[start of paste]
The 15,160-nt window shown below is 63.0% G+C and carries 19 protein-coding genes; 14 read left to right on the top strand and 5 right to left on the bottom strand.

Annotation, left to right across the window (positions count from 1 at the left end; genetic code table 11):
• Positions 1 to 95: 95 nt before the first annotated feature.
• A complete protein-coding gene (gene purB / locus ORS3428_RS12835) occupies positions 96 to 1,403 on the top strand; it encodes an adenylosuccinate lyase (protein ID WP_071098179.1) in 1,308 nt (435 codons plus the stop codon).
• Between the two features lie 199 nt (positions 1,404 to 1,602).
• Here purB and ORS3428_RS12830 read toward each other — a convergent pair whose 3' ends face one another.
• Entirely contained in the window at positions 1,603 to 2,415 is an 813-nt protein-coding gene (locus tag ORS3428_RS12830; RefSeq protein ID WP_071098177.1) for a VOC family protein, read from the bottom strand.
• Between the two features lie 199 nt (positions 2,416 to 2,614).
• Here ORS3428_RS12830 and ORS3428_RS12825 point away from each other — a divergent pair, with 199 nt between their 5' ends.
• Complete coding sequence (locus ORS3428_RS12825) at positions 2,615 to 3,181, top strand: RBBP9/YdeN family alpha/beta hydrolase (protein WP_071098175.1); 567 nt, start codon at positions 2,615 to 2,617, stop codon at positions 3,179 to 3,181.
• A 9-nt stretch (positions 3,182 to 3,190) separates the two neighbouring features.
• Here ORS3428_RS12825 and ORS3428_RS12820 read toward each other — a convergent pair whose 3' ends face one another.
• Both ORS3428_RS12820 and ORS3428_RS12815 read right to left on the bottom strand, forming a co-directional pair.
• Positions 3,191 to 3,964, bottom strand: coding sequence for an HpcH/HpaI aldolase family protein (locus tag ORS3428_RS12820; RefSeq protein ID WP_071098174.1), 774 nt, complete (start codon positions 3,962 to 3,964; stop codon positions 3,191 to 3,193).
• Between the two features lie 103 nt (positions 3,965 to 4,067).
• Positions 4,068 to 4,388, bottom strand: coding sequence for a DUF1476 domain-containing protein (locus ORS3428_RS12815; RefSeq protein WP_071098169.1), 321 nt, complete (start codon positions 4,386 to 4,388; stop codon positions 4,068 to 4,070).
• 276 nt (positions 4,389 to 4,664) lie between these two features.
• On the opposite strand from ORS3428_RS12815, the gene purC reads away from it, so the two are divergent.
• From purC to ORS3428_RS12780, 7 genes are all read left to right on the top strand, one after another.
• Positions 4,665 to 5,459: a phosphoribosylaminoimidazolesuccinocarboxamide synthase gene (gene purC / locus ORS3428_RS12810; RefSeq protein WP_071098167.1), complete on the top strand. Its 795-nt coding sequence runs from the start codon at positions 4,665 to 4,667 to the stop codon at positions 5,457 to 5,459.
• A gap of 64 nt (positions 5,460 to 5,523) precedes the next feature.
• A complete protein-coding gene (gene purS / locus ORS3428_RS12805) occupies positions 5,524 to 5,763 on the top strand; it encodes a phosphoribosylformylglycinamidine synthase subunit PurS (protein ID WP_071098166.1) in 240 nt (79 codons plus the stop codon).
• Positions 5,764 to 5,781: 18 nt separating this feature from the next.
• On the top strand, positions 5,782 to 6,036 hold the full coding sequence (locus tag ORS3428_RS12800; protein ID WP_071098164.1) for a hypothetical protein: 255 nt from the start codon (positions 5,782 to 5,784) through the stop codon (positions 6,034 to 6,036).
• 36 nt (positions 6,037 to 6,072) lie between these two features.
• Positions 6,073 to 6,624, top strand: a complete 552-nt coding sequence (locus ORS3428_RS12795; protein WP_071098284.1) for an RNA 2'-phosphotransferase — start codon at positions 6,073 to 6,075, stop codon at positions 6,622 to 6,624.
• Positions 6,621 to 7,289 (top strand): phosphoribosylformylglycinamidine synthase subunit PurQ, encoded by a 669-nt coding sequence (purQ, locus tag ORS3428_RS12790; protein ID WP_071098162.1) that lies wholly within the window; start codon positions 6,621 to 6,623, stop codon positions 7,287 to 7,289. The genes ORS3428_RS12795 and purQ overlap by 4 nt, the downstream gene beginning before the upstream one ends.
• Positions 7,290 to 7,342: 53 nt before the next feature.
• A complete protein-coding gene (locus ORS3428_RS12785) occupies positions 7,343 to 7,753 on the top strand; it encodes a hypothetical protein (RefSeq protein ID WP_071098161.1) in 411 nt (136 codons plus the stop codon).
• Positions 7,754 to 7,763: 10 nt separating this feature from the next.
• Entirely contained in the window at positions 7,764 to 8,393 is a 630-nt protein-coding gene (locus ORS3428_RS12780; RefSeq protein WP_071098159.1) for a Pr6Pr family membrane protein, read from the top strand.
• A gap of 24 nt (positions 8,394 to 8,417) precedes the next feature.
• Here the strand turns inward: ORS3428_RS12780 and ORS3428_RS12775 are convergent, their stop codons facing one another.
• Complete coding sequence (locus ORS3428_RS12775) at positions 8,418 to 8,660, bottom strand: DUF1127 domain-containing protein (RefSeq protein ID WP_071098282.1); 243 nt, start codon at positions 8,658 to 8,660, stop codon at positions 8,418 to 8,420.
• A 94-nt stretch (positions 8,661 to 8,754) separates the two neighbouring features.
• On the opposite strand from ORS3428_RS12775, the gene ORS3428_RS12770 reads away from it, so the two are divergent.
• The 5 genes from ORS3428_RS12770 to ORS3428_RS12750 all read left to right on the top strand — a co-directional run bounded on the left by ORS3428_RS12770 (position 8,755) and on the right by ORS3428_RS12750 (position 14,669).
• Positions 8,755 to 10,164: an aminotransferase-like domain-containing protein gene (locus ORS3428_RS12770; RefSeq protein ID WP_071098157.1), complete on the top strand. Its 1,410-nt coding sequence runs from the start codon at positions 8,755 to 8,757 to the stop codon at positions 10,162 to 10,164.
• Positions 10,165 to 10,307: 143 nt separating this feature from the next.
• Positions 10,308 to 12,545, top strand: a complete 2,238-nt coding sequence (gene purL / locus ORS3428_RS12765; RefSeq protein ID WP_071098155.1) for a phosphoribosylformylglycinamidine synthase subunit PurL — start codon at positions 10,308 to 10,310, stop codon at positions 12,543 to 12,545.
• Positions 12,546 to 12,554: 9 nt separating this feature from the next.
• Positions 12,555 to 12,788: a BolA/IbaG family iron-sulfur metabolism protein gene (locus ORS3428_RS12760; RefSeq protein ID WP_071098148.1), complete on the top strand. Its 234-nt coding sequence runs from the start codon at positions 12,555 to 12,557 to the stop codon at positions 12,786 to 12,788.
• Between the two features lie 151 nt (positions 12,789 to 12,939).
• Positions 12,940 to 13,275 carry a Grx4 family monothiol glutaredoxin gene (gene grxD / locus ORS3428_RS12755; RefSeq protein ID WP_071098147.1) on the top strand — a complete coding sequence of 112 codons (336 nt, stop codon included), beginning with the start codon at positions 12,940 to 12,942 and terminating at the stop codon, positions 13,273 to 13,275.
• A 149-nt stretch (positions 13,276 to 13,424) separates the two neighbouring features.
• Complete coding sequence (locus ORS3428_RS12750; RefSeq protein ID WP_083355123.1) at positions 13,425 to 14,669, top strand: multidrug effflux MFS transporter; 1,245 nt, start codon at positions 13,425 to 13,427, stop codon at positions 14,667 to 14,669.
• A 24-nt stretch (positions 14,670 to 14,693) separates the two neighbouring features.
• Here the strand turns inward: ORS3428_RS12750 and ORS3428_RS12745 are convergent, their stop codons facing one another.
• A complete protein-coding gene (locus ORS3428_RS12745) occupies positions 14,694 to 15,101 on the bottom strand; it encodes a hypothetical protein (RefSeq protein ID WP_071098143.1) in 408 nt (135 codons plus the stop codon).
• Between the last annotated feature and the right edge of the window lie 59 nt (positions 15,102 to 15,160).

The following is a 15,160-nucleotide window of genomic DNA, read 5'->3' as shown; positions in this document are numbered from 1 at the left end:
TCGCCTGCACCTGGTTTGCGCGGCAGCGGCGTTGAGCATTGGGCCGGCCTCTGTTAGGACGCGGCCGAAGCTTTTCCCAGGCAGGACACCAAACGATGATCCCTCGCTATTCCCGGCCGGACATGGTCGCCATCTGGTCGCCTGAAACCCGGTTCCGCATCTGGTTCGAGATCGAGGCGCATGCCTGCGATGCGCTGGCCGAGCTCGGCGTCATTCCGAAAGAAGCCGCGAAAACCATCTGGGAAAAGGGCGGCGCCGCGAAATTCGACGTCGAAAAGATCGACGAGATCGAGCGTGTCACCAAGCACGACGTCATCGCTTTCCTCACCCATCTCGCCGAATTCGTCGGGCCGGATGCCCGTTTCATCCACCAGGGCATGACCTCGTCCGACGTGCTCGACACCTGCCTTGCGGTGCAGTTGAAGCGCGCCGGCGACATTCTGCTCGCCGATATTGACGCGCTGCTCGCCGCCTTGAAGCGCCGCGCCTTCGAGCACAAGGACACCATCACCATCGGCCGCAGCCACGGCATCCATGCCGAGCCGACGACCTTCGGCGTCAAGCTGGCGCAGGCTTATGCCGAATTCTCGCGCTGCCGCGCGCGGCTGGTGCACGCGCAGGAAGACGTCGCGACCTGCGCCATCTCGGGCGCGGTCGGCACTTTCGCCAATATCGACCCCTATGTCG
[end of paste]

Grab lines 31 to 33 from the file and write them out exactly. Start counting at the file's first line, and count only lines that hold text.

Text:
• Entirely contained in the window at positions 7,764 to 8,393 is a 630-nt protein-coding gene (locus ORS3428_RS12780; RefSeq protein WP_071098159.1) for a Pr6Pr family membrane protein, read from the top strand.
• A gap of 24 nt (positions 8,394 to 8,417) precedes the next feature.
• Here the strand turns inward: ORS3428_RS12780 and ORS3428_RS12775 are convergent, their stop codons facing one another.